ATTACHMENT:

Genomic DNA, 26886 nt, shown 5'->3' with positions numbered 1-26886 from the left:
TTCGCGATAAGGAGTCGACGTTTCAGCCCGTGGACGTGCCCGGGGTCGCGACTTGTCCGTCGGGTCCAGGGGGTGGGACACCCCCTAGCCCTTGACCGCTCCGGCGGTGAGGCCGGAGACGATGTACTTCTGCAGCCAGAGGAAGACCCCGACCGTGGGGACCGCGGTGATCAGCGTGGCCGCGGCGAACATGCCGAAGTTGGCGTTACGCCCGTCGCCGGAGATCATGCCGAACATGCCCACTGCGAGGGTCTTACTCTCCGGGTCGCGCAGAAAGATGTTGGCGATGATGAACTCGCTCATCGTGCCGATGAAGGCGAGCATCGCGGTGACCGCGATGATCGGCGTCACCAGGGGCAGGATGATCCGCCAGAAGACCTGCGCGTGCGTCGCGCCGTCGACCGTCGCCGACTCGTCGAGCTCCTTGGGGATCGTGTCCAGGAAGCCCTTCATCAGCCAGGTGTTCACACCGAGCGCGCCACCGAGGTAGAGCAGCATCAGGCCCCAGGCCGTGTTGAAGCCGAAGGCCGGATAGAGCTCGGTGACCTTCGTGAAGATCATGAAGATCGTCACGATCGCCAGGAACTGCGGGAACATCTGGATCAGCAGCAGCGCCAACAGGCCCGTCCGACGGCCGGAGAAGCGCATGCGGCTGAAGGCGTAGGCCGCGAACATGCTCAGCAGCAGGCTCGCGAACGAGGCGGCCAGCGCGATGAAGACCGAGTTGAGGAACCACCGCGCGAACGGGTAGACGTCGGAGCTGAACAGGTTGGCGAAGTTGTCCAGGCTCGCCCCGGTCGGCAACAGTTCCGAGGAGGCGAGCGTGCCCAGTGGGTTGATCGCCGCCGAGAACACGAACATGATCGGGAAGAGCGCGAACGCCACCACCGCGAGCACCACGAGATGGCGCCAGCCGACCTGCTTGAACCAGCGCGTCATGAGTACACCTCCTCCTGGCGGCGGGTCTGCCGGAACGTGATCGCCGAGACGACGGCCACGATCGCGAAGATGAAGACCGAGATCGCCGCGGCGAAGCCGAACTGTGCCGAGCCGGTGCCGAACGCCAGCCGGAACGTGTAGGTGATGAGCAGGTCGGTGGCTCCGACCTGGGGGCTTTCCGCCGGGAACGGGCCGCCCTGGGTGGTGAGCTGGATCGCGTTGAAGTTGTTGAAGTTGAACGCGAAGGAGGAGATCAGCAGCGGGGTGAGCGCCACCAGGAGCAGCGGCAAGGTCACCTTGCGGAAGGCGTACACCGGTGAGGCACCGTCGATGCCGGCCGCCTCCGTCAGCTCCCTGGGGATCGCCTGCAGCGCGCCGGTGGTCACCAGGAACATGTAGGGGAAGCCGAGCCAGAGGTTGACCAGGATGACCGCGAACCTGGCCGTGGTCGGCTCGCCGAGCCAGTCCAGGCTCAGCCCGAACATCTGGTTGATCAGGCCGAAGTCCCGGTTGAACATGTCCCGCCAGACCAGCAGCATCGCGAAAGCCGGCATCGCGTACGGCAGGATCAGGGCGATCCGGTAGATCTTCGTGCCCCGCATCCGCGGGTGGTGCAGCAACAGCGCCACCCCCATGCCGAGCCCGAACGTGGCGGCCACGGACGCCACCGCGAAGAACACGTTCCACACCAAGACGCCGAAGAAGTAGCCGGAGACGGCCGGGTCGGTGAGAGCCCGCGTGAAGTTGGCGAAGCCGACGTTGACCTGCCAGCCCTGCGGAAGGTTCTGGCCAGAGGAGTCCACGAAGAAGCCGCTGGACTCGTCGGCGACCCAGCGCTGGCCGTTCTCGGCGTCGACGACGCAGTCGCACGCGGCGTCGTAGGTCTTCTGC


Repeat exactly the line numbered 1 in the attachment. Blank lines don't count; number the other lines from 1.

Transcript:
Genomic DNA, 26886 nt, shown 5'->3' with positions numbered 1-26886 from the left: